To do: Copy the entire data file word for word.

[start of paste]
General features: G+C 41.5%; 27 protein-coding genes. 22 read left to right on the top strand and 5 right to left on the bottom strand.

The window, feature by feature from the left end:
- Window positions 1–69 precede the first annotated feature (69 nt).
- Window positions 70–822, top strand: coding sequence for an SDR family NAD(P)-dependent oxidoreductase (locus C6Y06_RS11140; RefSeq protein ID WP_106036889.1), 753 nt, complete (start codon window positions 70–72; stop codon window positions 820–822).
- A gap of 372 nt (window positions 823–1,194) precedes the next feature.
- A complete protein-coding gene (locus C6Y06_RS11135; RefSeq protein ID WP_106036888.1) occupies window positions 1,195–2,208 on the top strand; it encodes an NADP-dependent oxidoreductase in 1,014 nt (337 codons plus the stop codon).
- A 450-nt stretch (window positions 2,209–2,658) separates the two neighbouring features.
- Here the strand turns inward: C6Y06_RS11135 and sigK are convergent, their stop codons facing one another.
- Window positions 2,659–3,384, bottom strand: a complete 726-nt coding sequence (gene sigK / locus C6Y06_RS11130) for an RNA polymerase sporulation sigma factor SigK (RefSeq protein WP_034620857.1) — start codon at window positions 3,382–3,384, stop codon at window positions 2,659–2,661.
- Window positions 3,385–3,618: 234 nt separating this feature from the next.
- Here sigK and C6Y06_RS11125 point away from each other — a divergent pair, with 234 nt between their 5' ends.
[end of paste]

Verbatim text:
General features: G+C 41.5%; 27 protein-coding genes. 22 read left to right on the top strand and 5 right to left on the bottom strand.

The window, feature by feature from the left end:
- Window positions 1–69 precede the first annotated feature (69 nt).
- Window positions 70–822, top strand: coding sequence for an SDR family NAD(P)-dependent oxidoreductase (locus C6Y06_RS11140; RefSeq protein ID WP_106036889.1), 753 nt, complete (start codon window positions 70–72; stop codon window positions 820–822).
- A gap of 372 nt (window positions 823–1,194) precedes the next feature.
- A complete protein-coding gene (locus C6Y06_RS11135; RefSeq protein ID WP_106036888.1) occupies window positions 1,195–2,208 on the top strand; it encodes an NADP-dependent oxidoreductase in 1,014 nt (337 codons plus the stop codon).
- A 450-nt stretch (window positions 2,209–2,658) separates the two neighbouring features.
- Here the strand turns inward: C6Y06_RS11135 and sigK are convergent, their stop codons facing one another.
- Window positions 2,659–3,384, bottom strand: a complete 726-nt coding sequence (gene sigK / locus C6Y06_RS11130) for an RNA polymerase sporulation sigma factor SigK (RefSeq protein WP_034620857.1) — start codon at window positions 3,382–3,384, stop codon at window positions 2,659–2,661.
- Window positions 3,385–3,618: 234 nt separating this feature from the next.
- Here sigK and C6Y06_RS11125 point away from each other — a divergent pair, with 234 nt between their 5' ends.